Apple's iOS 6 brought lots of changes to the iTunes community, developers are going to have to change with it or face more big challenges.
No doubt there are certain optimized features consumers will feel entitled to. Not to mention changes to the actual App store on which developers need to take into consideration.
Selected number of tweaks will only be really known by Apple but will definitely and significantly affect your apps or games. Simply by surfing the App Store, great deal of new changes will become apparent. Redesign has made its mark. Neither good nor bad, still is something that needs some attention, if this is your market.
The New App Store Makeover
The stark change is the new "Cards-style" search results. List showing 25 results for searches were gone. Once a search is completed, consumers will see six results on their iPad and a single result on their iPhone. To see additional results on an iPhone, swipe is necessary.
One thing that sticks out about the redesign is simply whatever device you decide to browse with, you will receive basically the same results. No longer will you get different results, depending on which product you decide to surf with.
Organic downloads will feel most of the effects of this redesign; ranking between #11 and #100 for a certain keyword (or string of keywords). This is one of the many reasons why keywords are picked to rank your product in the top 10 listing. You definitely want to have your first screen tell of what your product is for, what is its purpose?
Can't find categories anymore? It's because they are hiding now. Before, this search already accounts to 63% of app discovery, this simply drive customers to even more searching and less browsing than before.
Categories have been scrapped in favor of Genius. Apple is willing to gamble on Genius for app discovery. This is a clear signal on how big they believe in the algorithm to help it along.
App Details Page Gets A Makeover Too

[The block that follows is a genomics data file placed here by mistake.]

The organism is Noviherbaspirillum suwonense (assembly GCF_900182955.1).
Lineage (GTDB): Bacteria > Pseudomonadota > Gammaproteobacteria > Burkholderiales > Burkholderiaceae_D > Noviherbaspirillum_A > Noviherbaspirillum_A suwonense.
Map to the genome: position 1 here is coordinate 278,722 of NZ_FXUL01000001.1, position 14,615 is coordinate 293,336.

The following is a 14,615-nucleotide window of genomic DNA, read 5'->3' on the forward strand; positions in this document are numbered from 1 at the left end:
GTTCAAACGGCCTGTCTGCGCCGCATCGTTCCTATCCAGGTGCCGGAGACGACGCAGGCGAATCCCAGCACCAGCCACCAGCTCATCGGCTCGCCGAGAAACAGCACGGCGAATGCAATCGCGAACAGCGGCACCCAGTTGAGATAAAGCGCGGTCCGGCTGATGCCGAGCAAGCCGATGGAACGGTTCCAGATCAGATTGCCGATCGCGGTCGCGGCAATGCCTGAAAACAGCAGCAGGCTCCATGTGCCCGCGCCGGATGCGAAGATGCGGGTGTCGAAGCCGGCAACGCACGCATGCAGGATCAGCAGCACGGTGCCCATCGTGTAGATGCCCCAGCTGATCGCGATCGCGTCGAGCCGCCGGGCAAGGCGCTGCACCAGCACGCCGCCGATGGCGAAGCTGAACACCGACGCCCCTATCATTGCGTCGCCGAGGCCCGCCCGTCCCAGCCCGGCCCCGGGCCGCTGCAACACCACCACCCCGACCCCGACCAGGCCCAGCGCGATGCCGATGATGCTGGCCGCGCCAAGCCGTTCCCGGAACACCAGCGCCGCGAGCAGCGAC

App Store Optimization is being heavily affected by a plethora of changes in the way a certain app is displayed.
Screenshots were moved to be displayed above the description, increasing the importance of this aspect. Order it so that it's clear to the users how your game or app works and how to make it relevant. Old school text can go a long way to help understand next generation apps. They are to be treated as mini billboards.
Only the first lines now appear on your device of choice, so they have to count. The "What's New" section is now almost as powerful as your description and should not be overlooked. Consumers need to see that your app is continuously improving and getting better.
Reviews now have their own tab to call home, which is a plus. The "App Support" icon shows up by the "Write A Review" button, means you need to have a specified address for support in iTunes. It also means that it actually needs to point somewhere that a person can get help or assistance when needed. If they can't contact you, it's no good. Users can "Like" your app, thanks to inclusion of Facebook in iOS 6. It's not as important as reviews but it lets you reach out to the community as well as people who otherwise wouldn't find you. Someday in the not too distant future this could be included in the algorithm, you'll never know.
Revamped Search Algorithm
App Store Optimization experts have Notice quite a few changes. The update Affectionately called "The Chomp" started last June and is expected to continue on changing things up in relation to searches.
Do not waste keywords on things such as "free" or "game" (as tempting as it is, not even your category name). Apple automatically adds these. Plural form now is being handled much better; you can now use single form to save on much needed characters. Last but not the least, in-app purchase names will no longer serve the purpose of keywords.
External reviews quickly goes to be something Apple will be looking at (already it's been rumored Chomp may be doing this). If this happens it will be a strong signal to Apple that you have a legitimate app.
These are the "big boys" of changes when it comes to App Store Optimization. The changes are not about to stop, most would be expected, but that's simply the nature of the beast. The new App Store and Algorithm are a huge deal, and need to be treated as such. The things listed here are concrete things that you can work on to stay with the curve and maybe sneak ahead.
- thanks Trey for the insight.
Published: Sun, 04 Nov 2012 12:24:51 +0000